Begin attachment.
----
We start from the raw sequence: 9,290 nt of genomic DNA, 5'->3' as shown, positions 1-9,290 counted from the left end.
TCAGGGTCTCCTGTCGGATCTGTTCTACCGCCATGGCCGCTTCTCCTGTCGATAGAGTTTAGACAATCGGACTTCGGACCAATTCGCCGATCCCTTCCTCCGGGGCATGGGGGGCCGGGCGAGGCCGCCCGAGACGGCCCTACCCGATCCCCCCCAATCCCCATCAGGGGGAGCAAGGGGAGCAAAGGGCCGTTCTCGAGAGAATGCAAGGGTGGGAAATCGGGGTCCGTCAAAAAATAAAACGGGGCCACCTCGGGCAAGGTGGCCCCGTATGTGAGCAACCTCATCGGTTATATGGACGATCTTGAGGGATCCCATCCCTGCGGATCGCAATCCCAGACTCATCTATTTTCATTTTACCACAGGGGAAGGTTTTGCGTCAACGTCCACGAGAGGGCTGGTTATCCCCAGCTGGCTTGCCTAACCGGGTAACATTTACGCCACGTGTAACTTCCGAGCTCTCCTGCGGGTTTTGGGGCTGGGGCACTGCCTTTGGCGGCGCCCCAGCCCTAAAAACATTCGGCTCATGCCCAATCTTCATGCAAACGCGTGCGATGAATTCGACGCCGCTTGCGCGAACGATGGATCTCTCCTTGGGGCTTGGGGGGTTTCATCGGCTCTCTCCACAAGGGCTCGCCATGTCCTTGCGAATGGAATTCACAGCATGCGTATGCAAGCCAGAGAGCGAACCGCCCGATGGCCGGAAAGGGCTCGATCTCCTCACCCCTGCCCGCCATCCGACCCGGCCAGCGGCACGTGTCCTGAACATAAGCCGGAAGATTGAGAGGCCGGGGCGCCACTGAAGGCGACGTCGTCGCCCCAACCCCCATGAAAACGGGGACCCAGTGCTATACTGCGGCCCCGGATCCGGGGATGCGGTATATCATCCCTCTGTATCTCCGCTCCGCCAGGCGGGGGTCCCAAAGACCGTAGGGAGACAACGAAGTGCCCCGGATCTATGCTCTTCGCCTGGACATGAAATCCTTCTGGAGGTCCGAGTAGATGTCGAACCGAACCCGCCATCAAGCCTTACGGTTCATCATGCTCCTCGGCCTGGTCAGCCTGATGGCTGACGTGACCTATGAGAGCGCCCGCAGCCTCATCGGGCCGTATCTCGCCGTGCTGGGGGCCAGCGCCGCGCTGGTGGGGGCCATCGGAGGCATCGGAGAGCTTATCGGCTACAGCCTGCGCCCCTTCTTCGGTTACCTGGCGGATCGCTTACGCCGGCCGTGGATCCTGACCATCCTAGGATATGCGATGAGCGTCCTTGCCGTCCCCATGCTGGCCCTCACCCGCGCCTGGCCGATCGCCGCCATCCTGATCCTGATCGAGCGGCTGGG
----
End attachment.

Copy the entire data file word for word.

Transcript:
We start from the raw sequence: 9,290 nt of genomic DNA, 5'->3' as shown, positions 1-9,290 counted from the left end.
TCAGGGTCTCCTGTCGGATCTGTTCTACCGCCATGGCCGCTTCTCCTGTCGATAGAGTTTAGACAATCGGACTTCGGACCAATTCGCCGATCCCTTCCTCCGGGGCATGGGGGGCCGGGCGAGGCCGCCCGAGACGGCCCTACCCGATCCCCCCCAATCCCCATCAGGGGGAGCAAGGGGAGCAAAGGGCCGTTCTCGAGAGAATGCAAGGGTGGGAAATCGGGGTCCGTCAAAAAATAAAACGGGGCCACCTCGGGCAAGGTGGCCCCGTATGTGAGCAACCTCATCGGTTATATGGACGATCTTGAGGGATCCCATCCCTGCGGATCGCAATCCCAGACTCATCTATTTTCATTTTACCACAGGGGAAGGTTTTGCGTCAACGTCCACGAGAGGGCTGGTTATCCCCAGCTGGCTTGCCTAACCGGGTAACATTTACGCCACGTGTAACTTCCGAGCTCTCCTGCGGGTTTTGGGGCTGGGGCACTGCCTTTGGCGGCGCCCCAGCCCTAAAAACATTCGGCTCATGCCCAATCTTCATGCAAACGCGTGCGATGAATTCGACGCCGCTTGCGCGAACGATGGATCTCTCCTTGGGGCTTGGGGGGTTTCATCGGCTCTCTCCACAAGGGCTCGCCATGTCCTTGCGAATGGAATTCACAGCATGCGTATGCAAGCCAGAGAGCGAACCGCCCGATGGCCGGAAAGGGCTCGATCTCCTCACCCCTGCCCGCCATCCGACCCGGCCAGCGGCACGTGTCCTGAACATAAGCCGGAAGATTGAGAGGCCGGGGCGCCACTGAAGGCGACGTCGTCGCCCCAACCCCCATGAAAACGGGGACCCAGTGCTATACTGCGGCCCCGGATCCGGGGATGCGGTATATCATCCCTCTGTATCTCCGCTCCGCCAGGCGGGGGTCCCAAAGACCGTAGGGAGACAACGAAGTGCCCCGGATCTATGCTCTTCGCCTGGACATGAAATCCTTCTGGAGGTCCGAGTAGATGTCGAACCGAACCCGCCATCAAGCCTTACGGTTCATCATGCTCCTCGGCCTGGTCAGCCTGATGGCTGACGTGACCTATGAGAGCGCCCGCAGCCTCATCGGGCCGTATCTCGCCGTGCTGGGGGCCAGCGCCGCGCTGGTGGGGGCCATCGGAGGCATCGGAGAGCTTATCGGCTACAGCCTGCGCCCCTTCTTCGGTTACCTGGCGGATCGCTTACGCCGGCCGTGGATCCTGACCATCCTAGGATATGCGATGAGCGTCCTTGCCGTCCCCATGCTGGCCCTCACCCGCGCCTGGCCGATCGCCGCCATCCTGATCCTGATCGAGCGGCTGGG